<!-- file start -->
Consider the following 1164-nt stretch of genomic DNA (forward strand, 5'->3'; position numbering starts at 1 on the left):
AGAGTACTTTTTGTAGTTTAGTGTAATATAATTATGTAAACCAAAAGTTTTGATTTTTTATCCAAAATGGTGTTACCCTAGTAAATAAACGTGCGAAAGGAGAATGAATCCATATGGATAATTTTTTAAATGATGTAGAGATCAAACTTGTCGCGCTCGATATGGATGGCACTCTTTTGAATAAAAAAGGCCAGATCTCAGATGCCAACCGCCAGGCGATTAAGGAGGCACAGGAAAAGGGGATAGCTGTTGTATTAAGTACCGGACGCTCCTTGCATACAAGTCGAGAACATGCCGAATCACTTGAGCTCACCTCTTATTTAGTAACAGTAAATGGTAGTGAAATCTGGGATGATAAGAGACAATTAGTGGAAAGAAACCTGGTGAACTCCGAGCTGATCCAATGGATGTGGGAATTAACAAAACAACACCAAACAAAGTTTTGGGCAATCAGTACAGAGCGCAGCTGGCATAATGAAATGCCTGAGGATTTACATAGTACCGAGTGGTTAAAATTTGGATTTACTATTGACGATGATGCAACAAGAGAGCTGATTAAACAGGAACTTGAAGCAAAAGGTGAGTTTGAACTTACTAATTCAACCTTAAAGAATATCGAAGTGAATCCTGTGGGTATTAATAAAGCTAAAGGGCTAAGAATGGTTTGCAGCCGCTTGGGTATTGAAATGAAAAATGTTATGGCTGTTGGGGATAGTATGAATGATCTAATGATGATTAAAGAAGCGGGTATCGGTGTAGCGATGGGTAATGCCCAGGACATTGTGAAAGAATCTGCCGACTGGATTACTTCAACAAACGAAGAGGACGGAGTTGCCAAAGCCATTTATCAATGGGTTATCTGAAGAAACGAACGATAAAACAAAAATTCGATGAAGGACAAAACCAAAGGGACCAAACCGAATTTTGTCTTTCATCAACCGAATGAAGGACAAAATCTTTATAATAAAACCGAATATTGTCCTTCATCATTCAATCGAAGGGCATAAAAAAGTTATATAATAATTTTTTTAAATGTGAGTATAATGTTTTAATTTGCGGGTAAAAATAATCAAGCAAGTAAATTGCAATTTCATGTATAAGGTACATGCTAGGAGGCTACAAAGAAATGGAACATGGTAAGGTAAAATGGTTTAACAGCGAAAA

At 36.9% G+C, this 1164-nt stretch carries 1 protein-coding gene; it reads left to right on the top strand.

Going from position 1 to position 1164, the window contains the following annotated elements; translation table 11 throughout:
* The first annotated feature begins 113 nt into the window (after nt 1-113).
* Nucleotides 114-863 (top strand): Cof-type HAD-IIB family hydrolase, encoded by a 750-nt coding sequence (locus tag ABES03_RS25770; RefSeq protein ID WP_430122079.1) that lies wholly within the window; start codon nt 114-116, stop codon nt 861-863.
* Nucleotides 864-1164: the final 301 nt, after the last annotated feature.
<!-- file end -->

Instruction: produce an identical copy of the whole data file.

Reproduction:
Consider the following 1164-nt stretch of genomic DNA (forward strand, 5'->3'; position numbering starts at 1 on the left):
AGAGTACTTTTTGTAGTTTAGTGTAATATAATTATGTAAACCAAAAGTTTTGATTTTTTATCCAAAATGGTGTTACCCTAGTAAATAAACGTGCGAAAGGAGAATGAATCCATATGGATAATTTTTTAAATGATGTAGAGATCAAACTTGTCGCGCTCGATATGGATGGCACTCTTTTGAATAAAAAAGGCCAGATCTCAGATGCCAACCGCCAGGCGATTAAGGAGGCACAGGAAAAGGGGATAGCTGTTGTATTAAGTACCGGACGCTCCTTGCATACAAGTCGAGAACATGCCGAATCACTTGAGCTCACCTCTTATTTAGTAACAGTAAATGGTAGTGAAATCTGGGATGATAAGAGACAATTAGTGGAAAGAAACCTGGTGAACTCCGAGCTGATCCAATGGATGTGGGAATTAACAAAACAACACCAAACAAAGTTTTGGGCAATCAGTACAGAGCGCAGCTGGCATAATGAAATGCCTGAGGATTTACATAGTACCGAGTGGTTAAAATTTGGATTTACTATTGACGATGATGCAACAAGAGAGCTGATTAAACAGGAACTTGAAGCAAAAGGTGAGTTTGAACTTACTAATTCAACCTTAAAGAATATCGAAGTGAATCCTGTGGGTATTAATAAAGCTAAAGGGCTAAGAATGGTTTGCAGCCGCTTGGGTATTGAAATGAAAAATGTTATGGCTGTTGGGGATAGTATGAATGATCTAATGATGATTAAAGAAGCGGGTATCGGTGTAGCGATGGGTAATGCCCAGGACATTGTGAAAGAATCTGCCGACTGGATTACTTCAACAAACGAAGAGGACGGAGTTGCCAAAGCCATTTATCAATGGGTTATCTGAAGAAACGAACGATAAAACAAAAATTCGATGAAGGACAAAACCAAAGGGACCAAACCGAATTTTGTCTTTCATCAACCGAATGAAGGACAAAATCTTTATAATAAAACCGAATATTGTCCTTCATCATTCAATCGAAGGGCATAAAAAAGTTATATAATAATTTTTTTAAATGTGAGTATAATGTTTTAATTTGCGGGTAAAAATAATCAAGCAAGTAAATTGCAATTTCATGTATAAGGTACATGCTAGGAGGCTACAAAGAAATGGAACATGGTAAGGTAAAATGGTTTAACAGCGAAAA

At 36.9% G+C, this 1164-nt stretch carries 1 protein-coding gene; it reads left to right on the top strand.

Going from position 1 to position 1164, the window contains the following annotated elements; translation table 11 throughout:
* The first annotated feature begins 113 nt into the window (after nt 1-113).
* Nucleotides 114-863 (top strand): Cof-type HAD-IIB family hydrolase, encoded by a 750-nt coding sequence (locus tag ABES03_RS25770; RefSeq protein ID WP_430122079.1) that lies wholly within the window; start codon nt 114-116, stop codon nt 861-863.
* Nucleotides 864-1164: the final 301 nt, after the last annotated feature.